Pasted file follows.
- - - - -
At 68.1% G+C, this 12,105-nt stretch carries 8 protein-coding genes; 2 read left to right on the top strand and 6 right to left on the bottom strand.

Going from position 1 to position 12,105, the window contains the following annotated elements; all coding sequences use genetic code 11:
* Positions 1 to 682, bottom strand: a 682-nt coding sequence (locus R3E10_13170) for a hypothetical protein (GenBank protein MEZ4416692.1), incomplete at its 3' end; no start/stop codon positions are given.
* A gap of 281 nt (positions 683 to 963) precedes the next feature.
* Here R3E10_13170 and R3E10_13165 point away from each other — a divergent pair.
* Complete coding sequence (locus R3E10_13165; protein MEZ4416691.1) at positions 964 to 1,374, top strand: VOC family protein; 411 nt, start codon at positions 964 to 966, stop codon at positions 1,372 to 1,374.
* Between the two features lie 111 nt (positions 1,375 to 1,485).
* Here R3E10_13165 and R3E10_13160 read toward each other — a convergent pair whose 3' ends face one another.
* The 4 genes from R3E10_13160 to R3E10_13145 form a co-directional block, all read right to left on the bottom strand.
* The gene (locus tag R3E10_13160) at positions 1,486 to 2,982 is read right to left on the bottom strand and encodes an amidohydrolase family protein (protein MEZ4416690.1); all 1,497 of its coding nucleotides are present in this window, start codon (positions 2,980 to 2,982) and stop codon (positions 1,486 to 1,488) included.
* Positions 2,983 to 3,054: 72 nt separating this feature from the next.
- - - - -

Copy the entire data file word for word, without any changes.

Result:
At 68.1% G+C, this 12,105-nt stretch carries 8 protein-coding genes; 2 read left to right on the top strand and 6 right to left on the bottom strand.

Going from position 1 to position 12,105, the window contains the following annotated elements; all coding sequences use genetic code 11:
* Positions 1 to 682, bottom strand: a 682-nt coding sequence (locus R3E10_13170) for a hypothetical protein (GenBank protein MEZ4416692.1), incomplete at its 3' end; no start/stop codon positions are given.
* A gap of 281 nt (positions 683 to 963) precedes the next feature.
* Here R3E10_13170 and R3E10_13165 point away from each other — a divergent pair.
* Complete coding sequence (locus R3E10_13165; protein MEZ4416691.1) at positions 964 to 1,374, top strand: VOC family protein; 411 nt, start codon at positions 964 to 966, stop codon at positions 1,372 to 1,374.
* Between the two features lie 111 nt (positions 1,375 to 1,485).
* Here R3E10_13165 and R3E10_13160 read toward each other — a convergent pair whose 3' ends face one another.
* The 4 genes from R3E10_13160 to R3E10_13145 form a co-directional block, all read right to left on the bottom strand.
* The gene (locus tag R3E10_13160) at positions 1,486 to 2,982 is read right to left on the bottom strand and encodes an amidohydrolase family protein (protein MEZ4416690.1); all 1,497 of its coding nucleotides are present in this window, start codon (positions 2,980 to 2,982) and stop codon (positions 1,486 to 1,488) included.
* Positions 2,983 to 3,054: 72 nt separating this feature from the next.